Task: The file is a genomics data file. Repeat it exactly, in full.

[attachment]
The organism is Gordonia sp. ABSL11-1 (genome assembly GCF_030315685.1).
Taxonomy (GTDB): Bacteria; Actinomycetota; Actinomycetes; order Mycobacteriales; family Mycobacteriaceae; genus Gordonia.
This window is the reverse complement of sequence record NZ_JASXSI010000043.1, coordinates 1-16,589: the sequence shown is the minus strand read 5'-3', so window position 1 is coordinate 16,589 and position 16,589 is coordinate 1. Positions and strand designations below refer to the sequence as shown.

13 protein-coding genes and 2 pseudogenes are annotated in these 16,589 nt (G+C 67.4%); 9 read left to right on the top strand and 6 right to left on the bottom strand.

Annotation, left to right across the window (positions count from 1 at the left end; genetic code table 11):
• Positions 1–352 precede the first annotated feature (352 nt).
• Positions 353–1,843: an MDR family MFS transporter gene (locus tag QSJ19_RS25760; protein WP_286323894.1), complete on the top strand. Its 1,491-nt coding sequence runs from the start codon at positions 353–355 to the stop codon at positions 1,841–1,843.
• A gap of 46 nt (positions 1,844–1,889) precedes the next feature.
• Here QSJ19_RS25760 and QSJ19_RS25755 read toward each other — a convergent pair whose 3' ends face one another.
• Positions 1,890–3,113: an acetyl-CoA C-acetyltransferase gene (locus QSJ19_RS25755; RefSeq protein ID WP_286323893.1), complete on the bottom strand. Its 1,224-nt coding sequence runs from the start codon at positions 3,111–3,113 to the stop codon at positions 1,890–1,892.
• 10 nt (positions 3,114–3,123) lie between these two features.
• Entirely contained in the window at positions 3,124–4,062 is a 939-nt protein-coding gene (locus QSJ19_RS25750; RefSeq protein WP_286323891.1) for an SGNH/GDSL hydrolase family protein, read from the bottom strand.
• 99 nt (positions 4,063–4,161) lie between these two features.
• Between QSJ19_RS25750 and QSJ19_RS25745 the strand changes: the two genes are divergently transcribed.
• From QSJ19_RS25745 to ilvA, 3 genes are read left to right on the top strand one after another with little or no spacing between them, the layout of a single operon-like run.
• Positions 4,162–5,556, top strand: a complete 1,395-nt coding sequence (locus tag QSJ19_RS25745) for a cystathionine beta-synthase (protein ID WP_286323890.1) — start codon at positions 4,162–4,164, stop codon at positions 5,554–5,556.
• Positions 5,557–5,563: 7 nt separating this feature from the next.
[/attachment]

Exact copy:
The organism is Gordonia sp. ABSL11-1 (genome assembly GCF_030315685.1).
Taxonomy (GTDB): Bacteria; Actinomycetota; Actinomycetes; order Mycobacteriales; family Mycobacteriaceae; genus Gordonia.
This window is the reverse complement of sequence record NZ_JASXSI010000043.1, coordinates 1-16,589: the sequence shown is the minus strand read 5'-3', so window position 1 is coordinate 16,589 and position 16,589 is coordinate 1. Positions and strand designations below refer to the sequence as shown.

13 protein-coding genes and 2 pseudogenes are annotated in these 16,589 nt (G+C 67.4%); 9 read left to right on the top strand and 6 right to left on the bottom strand.

Annotation, left to right across the window (positions count from 1 at the left end; genetic code table 11):
• Positions 1–352 precede the first annotated feature (352 nt).
• Positions 353–1,843: an MDR family MFS transporter gene (locus tag QSJ19_RS25760; protein WP_286323894.1), complete on the top strand. Its 1,491-nt coding sequence runs from the start codon at positions 353–355 to the stop codon at positions 1,841–1,843.
• A gap of 46 nt (positions 1,844–1,889) precedes the next feature.
• Here QSJ19_RS25760 and QSJ19_RS25755 read toward each other — a convergent pair whose 3' ends face one another.
• Positions 1,890–3,113: an acetyl-CoA C-acetyltransferase gene (locus QSJ19_RS25755; RefSeq protein ID WP_286323893.1), complete on the bottom strand. Its 1,224-nt coding sequence runs from the start codon at positions 3,111–3,113 to the stop codon at positions 1,890–1,892.
• 10 nt (positions 3,114–3,123) lie between these two features.
• Entirely contained in the window at positions 3,124–4,062 is a 939-nt protein-coding gene (locus QSJ19_RS25750; RefSeq protein WP_286323891.1) for an SGNH/GDSL hydrolase family protein, read from the bottom strand.
• 99 nt (positions 4,063–4,161) lie between these two features.
• Between QSJ19_RS25750 and QSJ19_RS25745 the strand changes: the two genes are divergently transcribed.
• From QSJ19_RS25745 to ilvA, 3 genes are read left to right on the top strand one after another with little or no spacing between them, the layout of a single operon-like run.
• Positions 4,162–5,556, top strand: a complete 1,395-nt coding sequence (locus tag QSJ19_RS25745) for a cystathionine beta-synthase (protein ID WP_286323890.1) — start codon at positions 4,162–4,164, stop codon at positions 5,554–5,556.
• Positions 5,557–5,563: 7 nt separating this feature from the next.